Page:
It seems the detailed studies DID state it was Cassia. That is also cheaper, and the more usual everywhere, even here in the US. I actually got a reply from tthe researcher telling me it would be beneficial for hypoglycemia, too, and that the type of cinnamon wasn't so important.

The chemical needed is MHCP, according to:

"Data from the Agricultural Research Unit in Maryland was first published in the New Scientist in August 2000. The researchers found that cinnamon rekindled the ability of fat cells in diabetics to respond to insulin and greatly increased glucose removal. It is believed that a substance in cinnamon called MHCP is the main reason for its beneficial results.

When mice were given MHCP, their glucose levels fell dramatically and tests on humans have begun this year. The researchers are so confident that cinnamon will have the same dramatic effect of reducing insulin tolerance in humans they recommend that type II diabetics should take a quarter to one full teaspoon of cinnamon per day."

Now, the various results in subsequent studies seem to be more effective with length of time, and amount per day. The half-teaspoon was 1 gram, and 3 or 6 grams seem to give more ppositive results, or sooner results for the studies. So, what, I guess I'll try 2 teaspoons per day? It's good in coffee, and I can do it with most anything, since I like the taste.

Yes, they said that it's cassia in the full study. Nobody reads full studies (or at least, no journalists do), and, as is usual with newspaper and journal reports about this research, all the articles were derived from the summary, and the summary alone. The summary says "cinnamon", which is not the same as cassia cinnamon.

Precise language is a must, in the various plant sciences: common names are different on different continents, in different countries, in different counties, in different villages ...

Thanks for the additional data!

Lest everyone be misinformed please read:

Cinnamon is the bark of three bushy evergreen trees of the laurel (Lauraceae) family. The most fragrant and delicate cinnamon is obtained from the Cinnamomum zeylanicum tree native to Sri Lanka. The zeylanicum bush is now also cultivated in Seychelles and Madagascar, islands off the east coast of Africa, and also South America and the West Indies. Zeylanicum cinnamon is sometimes called "true cinnamon" and "old fashioned cinnamon." That is because it was the cinnamon the Dutch East India Company traded several centuries ago.

Cinnamon is also derived from the Cinnamonum loureirii tree native to Indonesia and the Cinnamonum cassia tree native to China, Vietnam, and Sumatra. The cinnamon from the loureirii and cassia trees is darker and more pungent and aromatic than cinnamon from the zeylanicum tree.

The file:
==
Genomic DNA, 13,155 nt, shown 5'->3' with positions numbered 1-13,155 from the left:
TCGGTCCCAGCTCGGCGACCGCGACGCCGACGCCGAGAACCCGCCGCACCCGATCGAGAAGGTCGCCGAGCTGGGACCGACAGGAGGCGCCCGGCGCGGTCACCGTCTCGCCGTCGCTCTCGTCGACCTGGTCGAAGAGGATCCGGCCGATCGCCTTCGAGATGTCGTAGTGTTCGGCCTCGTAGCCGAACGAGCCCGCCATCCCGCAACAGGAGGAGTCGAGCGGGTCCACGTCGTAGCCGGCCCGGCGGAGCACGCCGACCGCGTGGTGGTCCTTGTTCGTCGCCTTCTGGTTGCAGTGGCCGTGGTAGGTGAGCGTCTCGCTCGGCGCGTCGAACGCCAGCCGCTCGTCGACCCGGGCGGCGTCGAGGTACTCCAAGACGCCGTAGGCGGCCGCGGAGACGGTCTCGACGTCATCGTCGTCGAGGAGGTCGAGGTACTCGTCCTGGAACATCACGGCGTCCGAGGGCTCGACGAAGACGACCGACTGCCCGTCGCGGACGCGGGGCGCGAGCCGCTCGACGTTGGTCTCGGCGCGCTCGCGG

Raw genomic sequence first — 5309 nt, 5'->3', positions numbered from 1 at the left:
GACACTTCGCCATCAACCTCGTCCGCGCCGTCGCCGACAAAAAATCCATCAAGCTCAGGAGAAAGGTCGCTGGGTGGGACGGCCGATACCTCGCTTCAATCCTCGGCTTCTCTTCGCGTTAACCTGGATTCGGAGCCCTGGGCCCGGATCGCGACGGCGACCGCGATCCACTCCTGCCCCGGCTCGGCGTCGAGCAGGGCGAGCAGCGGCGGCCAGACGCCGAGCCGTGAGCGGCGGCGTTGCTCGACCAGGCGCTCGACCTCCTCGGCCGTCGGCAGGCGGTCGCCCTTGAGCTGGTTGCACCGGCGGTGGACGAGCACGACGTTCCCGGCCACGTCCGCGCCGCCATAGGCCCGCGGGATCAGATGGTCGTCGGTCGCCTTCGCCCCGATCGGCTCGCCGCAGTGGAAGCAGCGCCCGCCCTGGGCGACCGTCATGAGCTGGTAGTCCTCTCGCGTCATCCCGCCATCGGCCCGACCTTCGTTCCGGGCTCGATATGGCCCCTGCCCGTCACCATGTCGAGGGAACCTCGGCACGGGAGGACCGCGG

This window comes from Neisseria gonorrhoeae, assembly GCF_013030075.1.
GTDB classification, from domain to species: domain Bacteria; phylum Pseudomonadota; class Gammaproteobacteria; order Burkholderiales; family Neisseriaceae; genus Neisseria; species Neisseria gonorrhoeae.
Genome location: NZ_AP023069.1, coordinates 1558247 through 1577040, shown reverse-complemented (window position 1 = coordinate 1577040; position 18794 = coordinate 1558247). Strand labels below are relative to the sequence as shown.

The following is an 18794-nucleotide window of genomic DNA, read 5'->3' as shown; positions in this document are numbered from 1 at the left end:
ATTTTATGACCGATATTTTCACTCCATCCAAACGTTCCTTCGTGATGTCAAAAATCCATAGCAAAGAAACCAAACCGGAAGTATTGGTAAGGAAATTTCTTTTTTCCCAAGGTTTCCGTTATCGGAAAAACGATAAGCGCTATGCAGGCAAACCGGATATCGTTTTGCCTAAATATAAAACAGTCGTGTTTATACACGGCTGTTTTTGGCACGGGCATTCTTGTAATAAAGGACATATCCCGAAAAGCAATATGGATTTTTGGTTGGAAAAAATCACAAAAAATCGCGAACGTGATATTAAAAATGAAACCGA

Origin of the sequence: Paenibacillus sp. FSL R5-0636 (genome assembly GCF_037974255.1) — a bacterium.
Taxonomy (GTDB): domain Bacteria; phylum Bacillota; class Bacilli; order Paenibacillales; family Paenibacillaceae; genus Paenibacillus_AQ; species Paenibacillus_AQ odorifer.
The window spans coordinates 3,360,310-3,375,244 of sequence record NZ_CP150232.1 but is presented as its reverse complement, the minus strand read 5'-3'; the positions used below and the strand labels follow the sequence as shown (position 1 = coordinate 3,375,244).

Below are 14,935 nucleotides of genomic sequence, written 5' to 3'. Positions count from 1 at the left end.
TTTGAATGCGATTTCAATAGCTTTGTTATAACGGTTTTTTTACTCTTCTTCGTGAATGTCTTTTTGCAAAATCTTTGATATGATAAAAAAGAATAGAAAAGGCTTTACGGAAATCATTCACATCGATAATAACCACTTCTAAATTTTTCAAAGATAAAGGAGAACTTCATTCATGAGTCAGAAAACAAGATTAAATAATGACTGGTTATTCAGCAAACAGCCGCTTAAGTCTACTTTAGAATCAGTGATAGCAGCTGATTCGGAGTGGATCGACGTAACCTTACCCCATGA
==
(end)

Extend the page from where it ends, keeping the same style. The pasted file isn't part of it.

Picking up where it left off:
The English and Mexicans prefer the milder, delicate zeylancium cinnamon. However, cassia cinnamon is what most people are used to and is the preferred cinnamon in Europe. So do not let the term "true cinnamon" confuse you; cassia cinnamon is just as true as zeylancium.

Three Cinnamons
-Zeylanicum cinnamon also known as Ceylon cinnamon
-Loureirii cinnamon also known as Indonesian cinnamon
-Cassia cinnamon also known as Chinese, Saigon, and Korintje cinnamon

The flavor of cinnamon is in the oil. The primary chemical in the oil is cinnamic aldehyde, which is the same in zeylanicum, loureirii, and cassia cinnamons. However, the three main cassia cinnamons - China, Saigon, and Korintje - do vary in flavor.

Thanks for that, Kent!

You're welcome Henrietta! Great site.Thanks so much. I just found out I have Type 2. I'm 42, not obese but could lose some weight. Hope the cinammon will help. There's also been word of an engineered form of lettuce curing diabetes in mice. Very interesting, http://abclocal.go.com/wls/story?se...

The lettuce: that's adding insulin, in type I diabetes. It won't help in type II, where too much insulin is the problem. Try magnesium, chromium, zinc, and read the syndrome x posts.

I have been diagnosed with type 2 diabetes for the past month and have not been given any medication for it yet. I was trying to control my blood sugar levels with diet and excersise first. After a month of monitoring, I was unable to get my blood sugar under control. However, when I took 2000 mgs of cinnamon a day,(cinnamomum cassia), my blood sugar readings were 40 points lower and have been very close to normal for the past week. I am astonished. I don't need any study to tell me what I am experiencing. I hope this continues to work....